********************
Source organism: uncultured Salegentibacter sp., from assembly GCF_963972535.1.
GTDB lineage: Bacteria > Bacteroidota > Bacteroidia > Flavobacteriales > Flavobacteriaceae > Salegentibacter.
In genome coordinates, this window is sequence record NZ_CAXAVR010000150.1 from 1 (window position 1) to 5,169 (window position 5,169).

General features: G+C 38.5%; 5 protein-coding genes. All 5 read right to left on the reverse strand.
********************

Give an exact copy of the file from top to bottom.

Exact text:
Source organism: uncultured Salegentibacter sp., from assembly GCF_963972535.1.
GTDB lineage: Bacteria > Bacteroidota > Bacteroidia > Flavobacteriales > Flavobacteriaceae > Salegentibacter.
In genome coordinates, this window is sequence record NZ_CAXAVR010000150.1 from 1 (window position 1) to 5,169 (window position 5,169).

General features: G+C 38.5%; 5 protein-coding genes. All 5 read right to left on the reverse strand.